Ikhlaas and Adhering to the Sunnah – The Orchards of Love – Part Fifty Three

Every tree bears fruit according to its capacity and potential. The capacity and potential of the tree to bear fruit is dependent on the tree receiving adequate water, sunlight, air, etc.

In the same way, Allah Ta‘ala blessed each believer with a capacity and potential to carry out good deeds through which he may be able to derive benefit from the deen of Islam as well as pass on this benefit to others.

Nabi (sallallahu ‘alaihi wasallam) said, “People are like mines (in their various capacities). Some are like silver mines while others are like gold mines.” (Saheeh Muslim #2638)

However, in order for one to develop the capacity and potential to carry out good deeds and become like a gold or silver mine in benefitting people, among other aspects, two important aspects which one requires are (1) Ikhlaas (2) Adhering to the sunnah in all branches of one’s life.

Ikhlaas (carrying out actions with sincerity solely for the pleasure of Allah Ta‘ala) can be resembled to a seed that has the capacity and potential to germinate thousands of fruit bearing trees through the abundant fruit it produces.

Adhering to the sunnah in all facets of one’s life has the potential of engendering love in the hearts of the servants of Allah Ta‘ala and illuminating their lives with the light and beauty of the sunnah.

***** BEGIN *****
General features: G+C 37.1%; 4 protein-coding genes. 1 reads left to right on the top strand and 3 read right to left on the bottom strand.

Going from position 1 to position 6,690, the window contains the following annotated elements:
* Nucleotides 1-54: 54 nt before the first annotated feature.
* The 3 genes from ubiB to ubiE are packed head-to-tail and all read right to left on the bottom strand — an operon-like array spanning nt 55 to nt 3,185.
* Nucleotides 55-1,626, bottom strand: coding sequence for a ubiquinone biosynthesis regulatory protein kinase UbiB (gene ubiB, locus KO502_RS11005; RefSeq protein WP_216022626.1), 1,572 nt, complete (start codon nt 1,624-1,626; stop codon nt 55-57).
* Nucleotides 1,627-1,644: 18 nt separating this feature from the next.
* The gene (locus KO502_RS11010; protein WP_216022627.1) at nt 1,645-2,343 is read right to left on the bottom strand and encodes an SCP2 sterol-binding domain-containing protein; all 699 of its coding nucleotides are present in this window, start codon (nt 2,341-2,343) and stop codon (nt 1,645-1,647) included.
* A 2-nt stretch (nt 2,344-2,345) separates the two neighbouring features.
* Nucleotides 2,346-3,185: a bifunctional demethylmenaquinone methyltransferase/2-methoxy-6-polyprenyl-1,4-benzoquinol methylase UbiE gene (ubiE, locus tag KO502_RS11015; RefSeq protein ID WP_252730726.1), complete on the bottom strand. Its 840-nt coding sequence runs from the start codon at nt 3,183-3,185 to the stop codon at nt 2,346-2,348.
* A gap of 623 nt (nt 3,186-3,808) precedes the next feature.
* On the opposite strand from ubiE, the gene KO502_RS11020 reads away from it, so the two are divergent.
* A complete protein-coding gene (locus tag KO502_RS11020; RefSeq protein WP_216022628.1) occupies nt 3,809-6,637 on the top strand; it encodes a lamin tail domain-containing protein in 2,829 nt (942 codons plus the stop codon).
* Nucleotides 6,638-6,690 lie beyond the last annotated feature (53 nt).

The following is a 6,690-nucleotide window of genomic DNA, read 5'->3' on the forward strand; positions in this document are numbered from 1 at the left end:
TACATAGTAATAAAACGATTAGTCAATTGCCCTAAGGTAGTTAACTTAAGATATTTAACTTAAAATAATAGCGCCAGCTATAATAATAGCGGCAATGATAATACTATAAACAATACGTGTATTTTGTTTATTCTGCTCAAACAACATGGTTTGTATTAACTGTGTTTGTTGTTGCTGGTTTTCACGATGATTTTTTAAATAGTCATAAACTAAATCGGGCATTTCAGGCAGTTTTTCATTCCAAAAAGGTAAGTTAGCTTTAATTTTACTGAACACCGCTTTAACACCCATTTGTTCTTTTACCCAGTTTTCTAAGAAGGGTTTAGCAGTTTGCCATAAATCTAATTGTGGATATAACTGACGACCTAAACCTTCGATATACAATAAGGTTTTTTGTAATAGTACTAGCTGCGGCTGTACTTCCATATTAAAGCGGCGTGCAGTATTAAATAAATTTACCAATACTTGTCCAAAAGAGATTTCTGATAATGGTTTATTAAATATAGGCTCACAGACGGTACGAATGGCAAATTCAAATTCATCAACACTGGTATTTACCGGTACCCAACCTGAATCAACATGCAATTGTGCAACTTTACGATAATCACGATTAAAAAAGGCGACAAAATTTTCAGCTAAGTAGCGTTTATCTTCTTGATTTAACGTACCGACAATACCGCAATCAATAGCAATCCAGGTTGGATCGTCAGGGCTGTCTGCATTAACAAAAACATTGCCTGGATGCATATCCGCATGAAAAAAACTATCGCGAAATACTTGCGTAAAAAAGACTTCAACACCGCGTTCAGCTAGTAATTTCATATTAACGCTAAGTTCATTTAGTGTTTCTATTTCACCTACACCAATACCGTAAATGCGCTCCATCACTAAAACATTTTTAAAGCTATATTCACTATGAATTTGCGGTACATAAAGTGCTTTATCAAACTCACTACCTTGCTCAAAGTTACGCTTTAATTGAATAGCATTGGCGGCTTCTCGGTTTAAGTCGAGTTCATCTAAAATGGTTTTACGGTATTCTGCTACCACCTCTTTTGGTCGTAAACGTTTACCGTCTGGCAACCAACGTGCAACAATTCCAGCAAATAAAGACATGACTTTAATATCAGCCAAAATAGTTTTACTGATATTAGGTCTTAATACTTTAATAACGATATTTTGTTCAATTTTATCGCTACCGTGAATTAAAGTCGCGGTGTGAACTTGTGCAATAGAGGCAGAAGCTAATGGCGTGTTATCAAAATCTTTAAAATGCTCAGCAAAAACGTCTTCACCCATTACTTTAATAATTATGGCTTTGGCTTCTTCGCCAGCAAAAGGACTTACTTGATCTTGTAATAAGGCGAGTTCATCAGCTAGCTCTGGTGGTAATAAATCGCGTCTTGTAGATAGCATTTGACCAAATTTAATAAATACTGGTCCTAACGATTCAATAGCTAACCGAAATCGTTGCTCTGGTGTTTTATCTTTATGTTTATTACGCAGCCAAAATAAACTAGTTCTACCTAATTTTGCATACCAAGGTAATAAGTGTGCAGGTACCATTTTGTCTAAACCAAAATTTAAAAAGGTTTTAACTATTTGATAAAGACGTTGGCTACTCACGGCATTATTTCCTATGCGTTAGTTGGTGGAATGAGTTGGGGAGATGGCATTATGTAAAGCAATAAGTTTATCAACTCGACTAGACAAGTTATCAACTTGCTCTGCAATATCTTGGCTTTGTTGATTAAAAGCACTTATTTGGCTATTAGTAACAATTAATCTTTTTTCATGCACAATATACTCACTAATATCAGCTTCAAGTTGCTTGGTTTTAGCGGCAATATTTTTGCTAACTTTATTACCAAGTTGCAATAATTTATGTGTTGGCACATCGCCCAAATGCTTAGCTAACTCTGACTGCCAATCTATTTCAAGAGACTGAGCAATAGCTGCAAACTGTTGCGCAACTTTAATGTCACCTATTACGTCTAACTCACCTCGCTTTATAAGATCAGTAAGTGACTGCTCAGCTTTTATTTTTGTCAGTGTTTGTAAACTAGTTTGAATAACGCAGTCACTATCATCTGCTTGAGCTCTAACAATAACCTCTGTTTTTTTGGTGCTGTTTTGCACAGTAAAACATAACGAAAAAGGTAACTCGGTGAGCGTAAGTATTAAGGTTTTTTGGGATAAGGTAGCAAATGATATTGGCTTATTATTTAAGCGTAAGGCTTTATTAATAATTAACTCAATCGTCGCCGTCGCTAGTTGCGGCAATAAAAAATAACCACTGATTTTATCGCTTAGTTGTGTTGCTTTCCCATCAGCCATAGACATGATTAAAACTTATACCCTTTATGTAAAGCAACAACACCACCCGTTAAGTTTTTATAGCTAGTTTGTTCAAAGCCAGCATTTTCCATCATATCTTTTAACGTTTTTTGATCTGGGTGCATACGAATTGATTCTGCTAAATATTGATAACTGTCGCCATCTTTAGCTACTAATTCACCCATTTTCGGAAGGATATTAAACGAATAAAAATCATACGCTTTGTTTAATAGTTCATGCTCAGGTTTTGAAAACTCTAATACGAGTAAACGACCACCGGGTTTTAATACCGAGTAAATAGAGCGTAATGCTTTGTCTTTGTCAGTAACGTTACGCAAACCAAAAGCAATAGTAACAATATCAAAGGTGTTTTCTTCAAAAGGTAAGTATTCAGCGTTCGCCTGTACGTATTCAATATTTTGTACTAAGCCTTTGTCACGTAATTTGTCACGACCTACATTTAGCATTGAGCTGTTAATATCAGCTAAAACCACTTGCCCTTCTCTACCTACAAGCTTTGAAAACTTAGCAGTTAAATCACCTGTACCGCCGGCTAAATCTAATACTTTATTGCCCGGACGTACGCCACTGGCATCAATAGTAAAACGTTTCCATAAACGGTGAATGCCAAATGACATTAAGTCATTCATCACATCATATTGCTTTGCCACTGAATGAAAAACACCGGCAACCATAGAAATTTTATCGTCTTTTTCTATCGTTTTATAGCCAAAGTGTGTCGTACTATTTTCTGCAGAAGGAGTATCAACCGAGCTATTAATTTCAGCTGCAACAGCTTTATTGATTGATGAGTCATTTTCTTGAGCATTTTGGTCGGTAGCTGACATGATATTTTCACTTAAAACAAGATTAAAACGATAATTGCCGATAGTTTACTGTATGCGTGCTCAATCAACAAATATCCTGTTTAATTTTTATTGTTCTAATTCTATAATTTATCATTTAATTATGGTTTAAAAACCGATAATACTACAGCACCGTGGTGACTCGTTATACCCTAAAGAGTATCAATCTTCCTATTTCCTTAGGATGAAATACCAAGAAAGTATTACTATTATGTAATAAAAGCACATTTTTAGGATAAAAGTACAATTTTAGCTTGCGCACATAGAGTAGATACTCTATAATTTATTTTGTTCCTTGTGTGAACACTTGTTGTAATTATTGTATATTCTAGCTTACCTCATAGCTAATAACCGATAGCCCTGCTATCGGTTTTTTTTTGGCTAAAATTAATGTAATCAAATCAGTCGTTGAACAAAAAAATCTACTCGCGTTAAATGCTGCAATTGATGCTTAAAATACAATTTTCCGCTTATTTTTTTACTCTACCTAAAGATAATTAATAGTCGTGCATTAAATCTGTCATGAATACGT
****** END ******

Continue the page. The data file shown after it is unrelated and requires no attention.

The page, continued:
Both these aspects are vitally important in the life of a believer in order to make him successful and allow him to become a source of mercy for the creation. When these two aspects come together, they have the ability to change a person’s entire outlook to life, reform his character and bring about an entire revolution in his relationship with Allah Ta‘ala and people.

When we examine the lives of our pious predecessors, we find that they personified these two qualities in a unique manner in all facets of their lives.

Below is an incident which will shed light on the need for believers to beautify their lives with these two qualities.

Incident of Nizaam-ul-Mulk (rahimahullah)    

Among the great luminaries of the distant past was an Aalim by the name of Hasan bin Ali, famously known as Nizaam-ul-Mulk Toosi (rahimahullah). He was endowed with deep knowledge of the Qur’aan and Sunnah, and had great love for deen and the Ulama of deen.

He was an advisor of the Seljuk king towards the end of the fifth century of Islam. The king had great confidence in him on account of his honesty, and hence entrusted the affairs of the kingdom to him, giving him full permission to rule as he deemed appropriate.

During the period of his rule, he established many maktabs and madrasahs throughout the length and breadth of the country and spent thousands of Ashrafis (gold coins) on the madrasahs, the Ulama and the students of deen.

On one occasion, he became concerned that the madrasahs which he had established should produce Ulama who are concerned about the Aakhirah, and their primary aim and goal should be to serve deen for the pleasure of Allah Ta‘ala.

He understood that if the madrasahs produce Ulama whose sole concern is to please Allah Ta‘ala and to serve deen through upholding and propagating the sunnah, then wherever they go, they will remain firm upon deen and they will be a means of the goodness of deen spreading to the ummah.